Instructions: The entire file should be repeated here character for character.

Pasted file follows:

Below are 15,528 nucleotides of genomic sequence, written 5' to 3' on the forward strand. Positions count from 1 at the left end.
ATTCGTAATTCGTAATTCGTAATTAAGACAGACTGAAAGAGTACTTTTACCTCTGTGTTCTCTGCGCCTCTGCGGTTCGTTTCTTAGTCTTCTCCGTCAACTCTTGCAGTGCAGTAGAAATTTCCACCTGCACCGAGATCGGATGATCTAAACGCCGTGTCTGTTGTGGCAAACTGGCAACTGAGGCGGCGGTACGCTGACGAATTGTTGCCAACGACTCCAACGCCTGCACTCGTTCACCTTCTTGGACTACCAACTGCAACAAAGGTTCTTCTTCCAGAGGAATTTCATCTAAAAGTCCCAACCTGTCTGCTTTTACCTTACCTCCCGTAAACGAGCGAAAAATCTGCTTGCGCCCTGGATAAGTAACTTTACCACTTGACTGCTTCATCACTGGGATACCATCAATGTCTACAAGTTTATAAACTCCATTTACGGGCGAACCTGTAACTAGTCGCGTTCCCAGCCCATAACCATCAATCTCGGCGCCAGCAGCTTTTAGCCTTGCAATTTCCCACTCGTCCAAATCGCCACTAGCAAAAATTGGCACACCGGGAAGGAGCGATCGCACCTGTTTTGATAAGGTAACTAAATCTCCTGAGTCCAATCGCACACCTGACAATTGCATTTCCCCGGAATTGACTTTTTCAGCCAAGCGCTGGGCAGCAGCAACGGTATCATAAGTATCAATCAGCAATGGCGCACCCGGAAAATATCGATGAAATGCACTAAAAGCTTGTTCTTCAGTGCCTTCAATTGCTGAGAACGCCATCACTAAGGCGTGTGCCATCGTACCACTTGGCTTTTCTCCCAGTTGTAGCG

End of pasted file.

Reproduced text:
Below are 15,528 nucleotides of genomic sequence, written 5' to 3' on the forward strand. Positions count from 1 at the left end.
ATTCGTAATTCGTAATTCGTAATTAAGACAGACTGAAAGAGTACTTTTACCTCTGTGTTCTCTGCGCCTCTGCGGTTCGTTTCTTAGTCTTCTCCGTCAACTCTTGCAGTGCAGTAGAAATTTCCACCTGCACCGAGATCGGATGATCTAAACGCCGTGTCTGTTGTGGCAAACTGGCAACTGAGGCGGCGGTACGCTGACGAATTGTTGCCAACGACTCCAACGCCTGCACTCGTTCACCTTCTTGGACTACCAACTGCAACAAAGGTTCTTCTTCCAGAGGAATTTCATCTAAAAGTCCCAACCTGTCTGCTTTTACCTTACCTCCCGTAAACGAGCGAAAAATCTGCTTGCGCCCTGGATAAGTAACTTTACCACTTGACTGCTTCATCACTGGGATACCATCAATGTCTACAAGTTTATAAACTCCATTTACGGGCGAACCTGTAACTAGTCGCGTTCCCAGCCCATAACCATCAATCTCGGCGCCAGCAGCTTTTAGCCTTGCAATTTCCCACTCGTCCAAATCGCCACTAGCAAAAATTGGCACACCGGGAAGGAGCGATCGCACCTGTTTTGATAAGGTAACTAAATCTCCTGAGTCCAATCGCACACCTGACAATTGCATTTCCCCGGAATTGACTTTTTCAGCCAAGCGCTGGGCAGCAGCAACGGTATCATAAGTATCAATCAGCAATGGCGCACCCGGAAAATATCGATGAAATGCACTAAAAGCTTGTTCTTCAGTGCCTTCAATTGCTGAGAACGCCATCACTAAGGCGTGTGCCATCGTACCACTTGGCTTTTCTCCCAGTTGTAGCG